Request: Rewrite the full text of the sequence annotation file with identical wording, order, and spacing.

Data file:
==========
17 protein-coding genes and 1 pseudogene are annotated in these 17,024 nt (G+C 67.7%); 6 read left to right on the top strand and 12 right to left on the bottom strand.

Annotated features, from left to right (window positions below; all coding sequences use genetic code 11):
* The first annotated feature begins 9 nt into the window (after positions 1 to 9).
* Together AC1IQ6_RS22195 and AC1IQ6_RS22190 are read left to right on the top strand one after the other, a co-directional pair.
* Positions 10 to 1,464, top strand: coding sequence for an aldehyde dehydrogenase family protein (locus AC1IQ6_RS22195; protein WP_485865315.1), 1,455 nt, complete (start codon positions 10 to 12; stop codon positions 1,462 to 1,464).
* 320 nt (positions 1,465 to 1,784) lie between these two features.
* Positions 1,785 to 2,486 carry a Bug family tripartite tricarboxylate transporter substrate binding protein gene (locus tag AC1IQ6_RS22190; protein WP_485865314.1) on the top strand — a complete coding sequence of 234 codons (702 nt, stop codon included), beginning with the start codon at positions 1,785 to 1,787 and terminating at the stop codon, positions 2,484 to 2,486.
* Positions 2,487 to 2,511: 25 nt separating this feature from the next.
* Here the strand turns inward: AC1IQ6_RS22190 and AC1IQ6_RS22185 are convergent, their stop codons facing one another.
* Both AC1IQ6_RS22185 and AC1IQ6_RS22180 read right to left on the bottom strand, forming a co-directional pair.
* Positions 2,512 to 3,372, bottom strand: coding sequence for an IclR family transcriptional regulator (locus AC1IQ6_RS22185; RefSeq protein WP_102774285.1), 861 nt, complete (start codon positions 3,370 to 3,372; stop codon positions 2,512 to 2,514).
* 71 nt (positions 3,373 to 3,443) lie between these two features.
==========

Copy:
17 protein-coding genes and 1 pseudogene are annotated in these 17,024 nt (G+C 67.7%); 6 read left to right on the top strand and 12 right to left on the bottom strand.

Annotated features, from left to right (window positions below; all coding sequences use genetic code 11):
* The first annotated feature begins 9 nt into the window (after positions 1 to 9).
* Together AC1IQ6_RS22195 and AC1IQ6_RS22190 are read left to right on the top strand one after the other, a co-directional pair.
* Positions 10 to 1,464, top strand: coding sequence for an aldehyde dehydrogenase family protein (locus AC1IQ6_RS22195; protein WP_485865315.1), 1,455 nt, complete (start codon positions 10 to 12; stop codon positions 1,462 to 1,464).
* 320 nt (positions 1,465 to 1,784) lie between these two features.
* Positions 1,785 to 2,486 carry a Bug family tripartite tricarboxylate transporter substrate binding protein gene (locus tag AC1IQ6_RS22190; protein WP_485865314.1) on the top strand — a complete coding sequence of 234 codons (702 nt, stop codon included), beginning with the start codon at positions 1,785 to 1,787 and terminating at the stop codon, positions 2,484 to 2,486.
* Positions 2,487 to 2,511: 25 nt separating this feature from the next.
* Here the strand turns inward: AC1IQ6_RS22190 and AC1IQ6_RS22185 are convergent, their stop codons facing one another.
* Both AC1IQ6_RS22185 and AC1IQ6_RS22180 read right to left on the bottom strand, forming a co-directional pair.
* Positions 2,512 to 3,372, bottom strand: coding sequence for an IclR family transcriptional regulator (locus AC1IQ6_RS22185; RefSeq protein WP_102774285.1), 861 nt, complete (start codon positions 3,370 to 3,372; stop codon positions 2,512 to 2,514).
* 71 nt (positions 3,373 to 3,443) lie between these two features.